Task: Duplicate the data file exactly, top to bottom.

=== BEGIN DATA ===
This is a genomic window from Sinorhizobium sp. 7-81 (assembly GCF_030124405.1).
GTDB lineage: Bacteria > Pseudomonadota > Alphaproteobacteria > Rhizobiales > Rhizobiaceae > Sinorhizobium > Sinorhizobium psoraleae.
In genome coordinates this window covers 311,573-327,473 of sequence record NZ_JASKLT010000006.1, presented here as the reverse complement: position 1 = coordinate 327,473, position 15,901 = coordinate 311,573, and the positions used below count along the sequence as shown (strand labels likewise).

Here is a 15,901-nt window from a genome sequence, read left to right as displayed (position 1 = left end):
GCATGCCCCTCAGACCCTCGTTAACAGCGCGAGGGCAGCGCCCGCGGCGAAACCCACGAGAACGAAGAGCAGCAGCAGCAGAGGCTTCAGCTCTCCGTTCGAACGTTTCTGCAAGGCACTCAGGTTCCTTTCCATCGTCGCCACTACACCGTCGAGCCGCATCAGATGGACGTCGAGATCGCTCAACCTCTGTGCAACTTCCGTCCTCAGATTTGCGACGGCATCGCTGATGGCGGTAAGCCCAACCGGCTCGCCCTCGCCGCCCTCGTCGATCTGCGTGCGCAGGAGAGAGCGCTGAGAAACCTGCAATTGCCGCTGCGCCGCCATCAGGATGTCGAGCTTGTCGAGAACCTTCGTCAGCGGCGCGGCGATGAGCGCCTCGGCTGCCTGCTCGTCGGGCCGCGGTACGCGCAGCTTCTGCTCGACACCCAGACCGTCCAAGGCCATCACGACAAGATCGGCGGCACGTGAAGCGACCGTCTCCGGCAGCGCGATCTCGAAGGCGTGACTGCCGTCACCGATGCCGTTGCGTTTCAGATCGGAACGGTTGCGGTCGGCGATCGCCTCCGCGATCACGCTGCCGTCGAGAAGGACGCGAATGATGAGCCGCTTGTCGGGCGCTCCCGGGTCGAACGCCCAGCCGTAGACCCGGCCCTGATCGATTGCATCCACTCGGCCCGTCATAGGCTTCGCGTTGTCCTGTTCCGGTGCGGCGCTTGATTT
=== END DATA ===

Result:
This is a genomic window from Sinorhizobium sp. 7-81 (assembly GCF_030124405.1).
GTDB lineage: Bacteria > Pseudomonadota > Alphaproteobacteria > Rhizobiales > Rhizobiaceae > Sinorhizobium > Sinorhizobium psoraleae.
In genome coordinates this window covers 311,573-327,473 of sequence record NZ_JASKLT010000006.1, presented here as the reverse complement: position 1 = coordinate 327,473, position 15,901 = coordinate 311,573, and the positions used below count along the sequence as shown (strand labels likewise).

Here is a 15,901-nt window from a genome sequence, read left to right as displayed (position 1 = left end):
GCATGCCCCTCAGACCCTCGTTAACAGCGCGAGGGCAGCGCCCGCGGCGAAACCCACGAGAACGAAGAGCAGCAGCAGCAGAGGCTTCAGCTCTCCGTTCGAACGTTTCTGCAAGGCACTCAGGTTCCTTTCCATCGTCGCCACTACACCGTCGAGCCGCATCAGATGGACGTCGAGATCGCTCAACCTCTGTGCAACTTCCGTCCTCAGATTTGCGACGGCATCGCTGATGGCGGTAAGCCCAACCGGCTCGCCCTCGCCGCCCTCGTCGATCTGCGTGCGCAGGAGAGAGCGCTGAGAAACCTGCAATTGCCGCTGCGCCGCCATCAGGATGTCGAGCTTGTCGAGAACCTTCGTCAGCGGCGCGGCGATGAGCGCCTCGGCTGCCTGCTCGTCGGGCCGCGGTACGCGCAGCTTCTGCTCGACACCCAGACCGTCCAAGGCCATCACGACAAGATCGGCGGCACGTGAAGCGACCGTCTCCGGCAGCGCGATCTCGAAGGCGTGACTGCCGTCACCGATGCCGTTGCGTTTCAGATCGGAACGGTTGCGGTCGGCGATCGCCTCCGCGATCACGCTGCCGTCGAGAAGGACGCGAATGATGAGCCGCTTGTCGGGCGCTCCCGGGTCGAACGCCCAGCCGTAGACCCGGCCCTGATCGATTGCATCCACTCGGCCCGTCATAGGCTTCGCGTTGTCCTGTTCCGGTGCGGCGCTTGATTT